Saturday, April 3, 2010

Buying Property in New Zealand? Watch Out for Leaky Buildings

Lately there has been a huge amount of publicity about leaky buildings here in New Zealand. These buildings are ones that were built for the most part in the early 1970's through the mid 1990's. One classic example of a leaky building from this era would be monolithic clad buildings. However any building using untreated pine for external structure is particularly susceptible to what has come to be known as the Leaky Building Syndrome.
What is Leaky Building Syndrome?

Unfortunately many properties in Auckland are affected by this problem. This is when moisture is trapped or has access to untreated structural timbers without adequate ventilation to permit quick drying. The process begins once untreated pine is damp. Various black fungi begin to grow. At this point, even if the water egress is fixed, the black fungi that have set up in the wood will attract moisture from the atmosphere themselves and the rotting will continue. This ultimately will lead to an extreme negative impact on the structural integrity of the building. The adverse affects of this problem aren't limited to the buildings alone as the black fungus spores can also lead to respiratory diseases to the inhabitants as well.

Individuals looking at property for sale in Auckland or any other part of New Zealand need to be aware of this problem. Purchasers should obtain a report from a reputable company familiar with leaky buildings before making a purchase. A standard builder doing a normal building check is likely to miss dampness behind a gib board. Thus, to be 100% positive, specific testing may need to be conducted using infrared monitors. In some cases core sampling of structural members may need to be taken. It sounds like a hassle, but it is well worth it to be sure your potential home or investment is not affected by this costly problem.
A monolithic building may not leak for many years, so a test showing no evidence of water ingress may not mean, in itself, that the building is immune to the problem occurring in the future.

What should a purchaser look for?
There are four major things to look for when purchasing a property for sale in New Zealand:
1) Any multi-storey building with plaster over some form of board requires an expansion/movement joint and flashing between stories. Without these expansion joints, hair cracking will occur at some point which will allow moisture access into the structure. This moisture can then travel through capillary action and cause large amounts of damage.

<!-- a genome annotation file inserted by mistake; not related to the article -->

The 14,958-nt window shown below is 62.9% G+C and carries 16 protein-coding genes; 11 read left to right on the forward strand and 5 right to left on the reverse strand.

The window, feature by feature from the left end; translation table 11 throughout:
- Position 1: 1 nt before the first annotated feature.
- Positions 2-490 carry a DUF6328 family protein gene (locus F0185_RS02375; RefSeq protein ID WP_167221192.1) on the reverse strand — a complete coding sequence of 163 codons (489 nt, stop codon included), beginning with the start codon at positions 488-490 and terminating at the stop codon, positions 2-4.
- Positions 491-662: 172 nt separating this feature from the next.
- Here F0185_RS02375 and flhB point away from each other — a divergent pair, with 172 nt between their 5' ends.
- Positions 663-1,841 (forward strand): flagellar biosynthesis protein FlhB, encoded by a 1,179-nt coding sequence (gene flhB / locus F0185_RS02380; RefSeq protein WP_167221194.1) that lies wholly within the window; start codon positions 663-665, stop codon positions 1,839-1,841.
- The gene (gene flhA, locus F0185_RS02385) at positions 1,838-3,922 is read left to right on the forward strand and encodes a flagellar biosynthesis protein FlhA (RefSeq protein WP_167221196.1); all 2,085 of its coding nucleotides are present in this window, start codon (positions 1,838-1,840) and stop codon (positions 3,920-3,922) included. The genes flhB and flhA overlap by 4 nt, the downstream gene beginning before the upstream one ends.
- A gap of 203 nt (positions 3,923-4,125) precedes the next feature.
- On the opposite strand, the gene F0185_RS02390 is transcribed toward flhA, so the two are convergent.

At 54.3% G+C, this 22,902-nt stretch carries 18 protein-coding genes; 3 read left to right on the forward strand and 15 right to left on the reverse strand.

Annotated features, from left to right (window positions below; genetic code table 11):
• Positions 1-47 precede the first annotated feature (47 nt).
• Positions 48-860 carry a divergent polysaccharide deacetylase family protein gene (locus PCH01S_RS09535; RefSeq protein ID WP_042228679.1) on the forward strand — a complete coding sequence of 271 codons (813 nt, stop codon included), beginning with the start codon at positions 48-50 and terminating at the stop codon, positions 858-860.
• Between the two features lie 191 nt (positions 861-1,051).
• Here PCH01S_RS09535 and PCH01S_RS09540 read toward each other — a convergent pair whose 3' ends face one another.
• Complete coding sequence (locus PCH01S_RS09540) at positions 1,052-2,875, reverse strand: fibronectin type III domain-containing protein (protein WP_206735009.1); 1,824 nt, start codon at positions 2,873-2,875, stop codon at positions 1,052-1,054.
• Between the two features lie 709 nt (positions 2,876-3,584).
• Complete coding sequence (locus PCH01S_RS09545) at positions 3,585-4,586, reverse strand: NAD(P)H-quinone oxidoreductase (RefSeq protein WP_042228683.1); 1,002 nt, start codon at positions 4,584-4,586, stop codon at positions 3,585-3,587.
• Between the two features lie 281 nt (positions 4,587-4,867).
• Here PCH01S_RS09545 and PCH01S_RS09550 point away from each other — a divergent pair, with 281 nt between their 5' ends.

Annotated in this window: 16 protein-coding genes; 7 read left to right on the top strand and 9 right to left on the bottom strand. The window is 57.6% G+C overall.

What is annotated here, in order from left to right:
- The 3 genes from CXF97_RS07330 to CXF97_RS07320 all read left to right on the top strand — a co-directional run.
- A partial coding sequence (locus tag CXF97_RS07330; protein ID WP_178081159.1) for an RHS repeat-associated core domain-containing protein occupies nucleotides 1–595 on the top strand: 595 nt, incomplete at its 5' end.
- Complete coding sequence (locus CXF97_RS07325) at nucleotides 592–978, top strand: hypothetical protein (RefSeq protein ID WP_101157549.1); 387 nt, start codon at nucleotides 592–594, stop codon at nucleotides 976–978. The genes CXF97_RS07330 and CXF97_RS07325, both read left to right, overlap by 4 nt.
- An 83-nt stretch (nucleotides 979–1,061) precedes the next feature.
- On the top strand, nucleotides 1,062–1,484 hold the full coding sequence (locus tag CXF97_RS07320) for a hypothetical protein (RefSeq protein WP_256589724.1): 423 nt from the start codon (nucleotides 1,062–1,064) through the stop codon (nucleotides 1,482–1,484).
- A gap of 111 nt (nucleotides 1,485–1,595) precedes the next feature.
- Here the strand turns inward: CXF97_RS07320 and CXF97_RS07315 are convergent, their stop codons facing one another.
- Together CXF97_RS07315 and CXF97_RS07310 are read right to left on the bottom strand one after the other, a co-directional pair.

2) The base of a plastered board should never go to ground level. If gardens have been built against such buildings then moisture, through soil via capillary action, will gain access into the walls.

3) Many of the buildings built in the aforementioned era previously did not have sloping iron roofs with deep eaves. Flashings then had to be very extensive to ensure that moisture was not driven into walls by the wind.

4) Many of the buildings described have flat, "inverted" roofs with some form of rubberised membrane. Again, if the plastering is inadequate or the membrane itself is damaged then moisture will enter leading to further problems

Any reputable company specializing in surveying leaky buildings should be able to identify any current problems and will be able to predict possible(and probable) issues for the future.
The potential costs of a leaky building are immense. My advice to any purchaser looking to buy property in New Zealand that was built in the time frame mentioned with any of the above characteristics is to do a thorough check, whatever the cost. Better to spend a little now in order to avoid a leaky home and costly repairs in the future.
(ArticlesBase SC #1018540)

Simon Damerell - About the Author:
Simon Damerell is one of the co-principals at Ray White Ponsonby, Auckland New Zealand. Having lived in the greater Ponsonby area, on and off, for the past 40 years, Simon's respect, dedication, and knowledge of the area is unparalleled.